Matt Jones is the online sports director for the Arkansas Democrat-Gazette. A double graduate of the University of Arkansas, he is a member of the Football Writers Association of America and National Collegiate Baseball Writers Association, and voter for the Heisman Trophy.
Patriots emails to remain confidential in Bielema case
New England Patriots head coach Bill Belichick, left, speaks with defensive line coach Bret Bielema on the sideline in the second half of an NFL football game against the New York Giants, Thursday, Oct. 10, 2019, in Foxborough, Mass. (AP Photo/Elise Amendola)
FAYETTEVILLE — Four documents that contain emails between New England Patriots owner Robert Kraft and head coach Bill Belichick will remain under seal for now in the legal battle between the Razorback Foundation and former University of Arkansas football coach Bret Bielema.
U.S. Judge P.K. Holmes III ruled in the Patriots’ favor Tuesday, but said the question of the emails' confidentiality could be revisited at a later time. Holmes allowed the emails to be filed under seal by the Razorback Foundation as exhibits in its amended counter lawsuit against Bielema and his agent, Neil Cornrich.
Cornrich also serves as the agent for Belichick.
According to court records, the correspondence between Kraft and Belichick includes discussion of compensation for Bielema and another Patriots coach who is not identified in court filings. Text from the emails is redacted in the foundation’s amended countersuit.
Attorneys for the Patriots argued in a Feb. 23 filing the emails contain information that could hurt the Patriots competitively if disclosed publicly.
“NEP (New England Patriots) and the other 31 teams in the NFL compete aggressively with one another to attract and retain the best coaches,” attorney Caleb J. Schillinger wrote in the Feb. 23 filing. “NEP’s competitors could take advantage of the Sealed Information to lure current or prospective coaches away from NEP by using that information to offer a level of compensation or other terms of employment that, absent such information, they otherwise might not provide.”
In his opinion Tuesday, Holmes wrote the court was “not convinced that all of the information in the emails is as sensitive” as the Patriots argue, and that “concerns could be adequately addressed by additional redaction, rather than full access restriction.”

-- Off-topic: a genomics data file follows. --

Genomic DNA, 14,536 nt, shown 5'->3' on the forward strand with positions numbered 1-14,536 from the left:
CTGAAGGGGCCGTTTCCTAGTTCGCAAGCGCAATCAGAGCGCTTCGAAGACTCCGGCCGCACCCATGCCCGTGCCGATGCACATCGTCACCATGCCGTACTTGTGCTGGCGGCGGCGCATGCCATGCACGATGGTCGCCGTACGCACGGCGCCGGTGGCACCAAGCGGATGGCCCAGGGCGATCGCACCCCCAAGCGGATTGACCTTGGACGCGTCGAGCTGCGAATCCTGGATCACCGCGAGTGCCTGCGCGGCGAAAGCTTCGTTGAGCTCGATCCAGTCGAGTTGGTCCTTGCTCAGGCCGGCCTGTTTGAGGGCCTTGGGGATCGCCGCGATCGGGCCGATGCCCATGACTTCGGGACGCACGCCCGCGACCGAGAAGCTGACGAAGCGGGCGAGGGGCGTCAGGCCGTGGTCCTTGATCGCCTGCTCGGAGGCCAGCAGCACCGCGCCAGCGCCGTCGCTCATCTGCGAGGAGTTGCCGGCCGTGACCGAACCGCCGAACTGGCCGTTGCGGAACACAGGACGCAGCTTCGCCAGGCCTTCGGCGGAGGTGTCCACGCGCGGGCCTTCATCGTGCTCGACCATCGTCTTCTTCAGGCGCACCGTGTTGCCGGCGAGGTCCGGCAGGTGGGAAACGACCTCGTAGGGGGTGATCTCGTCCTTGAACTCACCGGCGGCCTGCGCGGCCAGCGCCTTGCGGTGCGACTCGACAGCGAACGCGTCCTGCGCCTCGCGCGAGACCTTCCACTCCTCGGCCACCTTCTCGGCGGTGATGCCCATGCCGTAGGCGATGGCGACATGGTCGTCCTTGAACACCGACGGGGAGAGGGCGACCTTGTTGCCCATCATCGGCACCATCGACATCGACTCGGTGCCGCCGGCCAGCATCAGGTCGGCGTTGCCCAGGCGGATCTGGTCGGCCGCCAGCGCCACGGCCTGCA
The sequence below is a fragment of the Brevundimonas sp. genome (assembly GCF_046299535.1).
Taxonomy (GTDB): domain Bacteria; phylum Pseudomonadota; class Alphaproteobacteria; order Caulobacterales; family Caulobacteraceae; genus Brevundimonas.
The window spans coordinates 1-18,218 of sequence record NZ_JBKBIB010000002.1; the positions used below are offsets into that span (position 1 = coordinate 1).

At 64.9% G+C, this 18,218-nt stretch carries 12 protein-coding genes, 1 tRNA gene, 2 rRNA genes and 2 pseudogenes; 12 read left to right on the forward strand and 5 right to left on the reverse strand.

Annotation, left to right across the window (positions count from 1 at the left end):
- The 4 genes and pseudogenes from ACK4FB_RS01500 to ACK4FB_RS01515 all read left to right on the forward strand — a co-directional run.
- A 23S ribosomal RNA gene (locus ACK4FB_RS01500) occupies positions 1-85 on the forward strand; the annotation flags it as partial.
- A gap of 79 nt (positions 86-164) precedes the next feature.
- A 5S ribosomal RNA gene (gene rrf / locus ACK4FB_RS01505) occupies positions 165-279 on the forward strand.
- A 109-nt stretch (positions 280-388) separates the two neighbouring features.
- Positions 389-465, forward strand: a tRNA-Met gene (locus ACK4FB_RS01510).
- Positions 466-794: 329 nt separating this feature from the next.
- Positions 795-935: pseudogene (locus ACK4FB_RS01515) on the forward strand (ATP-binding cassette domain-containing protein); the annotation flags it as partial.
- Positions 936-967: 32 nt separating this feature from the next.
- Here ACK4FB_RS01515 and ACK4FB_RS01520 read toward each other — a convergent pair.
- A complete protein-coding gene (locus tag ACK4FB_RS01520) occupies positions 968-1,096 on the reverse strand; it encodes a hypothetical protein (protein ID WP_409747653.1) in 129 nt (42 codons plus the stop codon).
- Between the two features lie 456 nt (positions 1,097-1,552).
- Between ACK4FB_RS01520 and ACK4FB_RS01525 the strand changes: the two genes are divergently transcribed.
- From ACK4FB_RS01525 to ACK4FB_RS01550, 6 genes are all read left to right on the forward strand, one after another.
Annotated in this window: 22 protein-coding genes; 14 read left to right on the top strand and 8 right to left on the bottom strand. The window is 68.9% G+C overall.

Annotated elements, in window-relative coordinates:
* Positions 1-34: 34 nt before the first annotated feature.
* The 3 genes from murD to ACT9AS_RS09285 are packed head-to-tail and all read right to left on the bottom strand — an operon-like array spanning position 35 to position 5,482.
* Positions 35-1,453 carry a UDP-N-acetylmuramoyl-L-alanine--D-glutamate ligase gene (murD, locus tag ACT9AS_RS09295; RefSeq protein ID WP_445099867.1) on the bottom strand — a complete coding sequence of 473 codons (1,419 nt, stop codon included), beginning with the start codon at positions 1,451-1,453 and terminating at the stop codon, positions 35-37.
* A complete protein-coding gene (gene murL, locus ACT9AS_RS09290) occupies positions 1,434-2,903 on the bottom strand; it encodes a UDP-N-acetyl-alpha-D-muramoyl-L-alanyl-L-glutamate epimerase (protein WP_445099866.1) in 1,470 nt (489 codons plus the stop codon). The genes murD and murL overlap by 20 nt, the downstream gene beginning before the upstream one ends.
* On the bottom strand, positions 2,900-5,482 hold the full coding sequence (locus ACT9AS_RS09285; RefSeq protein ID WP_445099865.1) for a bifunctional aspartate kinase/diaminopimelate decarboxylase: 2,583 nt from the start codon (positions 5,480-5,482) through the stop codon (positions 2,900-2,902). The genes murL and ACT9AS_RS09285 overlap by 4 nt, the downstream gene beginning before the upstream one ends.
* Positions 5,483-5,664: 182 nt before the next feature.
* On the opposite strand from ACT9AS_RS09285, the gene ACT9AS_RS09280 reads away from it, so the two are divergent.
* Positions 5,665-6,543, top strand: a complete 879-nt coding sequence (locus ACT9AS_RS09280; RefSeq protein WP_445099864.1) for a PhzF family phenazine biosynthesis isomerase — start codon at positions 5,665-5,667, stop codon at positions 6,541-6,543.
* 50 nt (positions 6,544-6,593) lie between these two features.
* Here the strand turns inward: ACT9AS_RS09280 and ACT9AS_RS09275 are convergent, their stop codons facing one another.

“Because the emails are merely documents exchanged in discovery at this point, the Court will extend NEP the benefit of the doubt and accept its argument that the emails should be protected in their entirety,” Holmes wrote. “If it becomes appropriate to treat the emails, or information derived therefrom, as judicial documents…the Court will revisit this question.”
Bielema sued the Razorback Foundation last June, seeking more than $7 million in unpaid buyout payments. The foundation countersued Bielema and his agent, Cornrich, seeking to retrieve more than $4.5 million in payments that were made to Bielema through January 2019.
At the heart of the dispute is whether Bielema attempted to maximize his earning potential to offset the foundation’s financial obligation to him while he worked for the Patriots as a special assistant to Belichick in 2018. That role, as well as a draft advisory role with the Patriots the same year, paid Bielema a combined $125,000, according to court records.
The foundation owed Bielema up to $11.935 million in buyout pay at the time, but that amount could have been offset after the first $150,000 Bielema was paid in 2018. The foundation stopped making payments to Bielema in January 2019, citing breach of contract.
In April 2019, the Patriots promoted Bielema to a full-time assistant coaching role that paid $250,000, and he worked for the New York Giants as an assistant coach in 2020 at a salary of $400,000, according to court records.
Bielema was hired as the University of Illinois' head coach in December, less than two weeks before his buyout period with the Razorback Foundation was set to expire. The Illinois job — Bielema's first as a head coach since he was fired by the Razorbacks at the end of the 2017 season — will pay him an annual salary of $4.2 million, according to court records.
A trial date in the case has been rescheduled for January 2022. It was initially set to begin trial in June.
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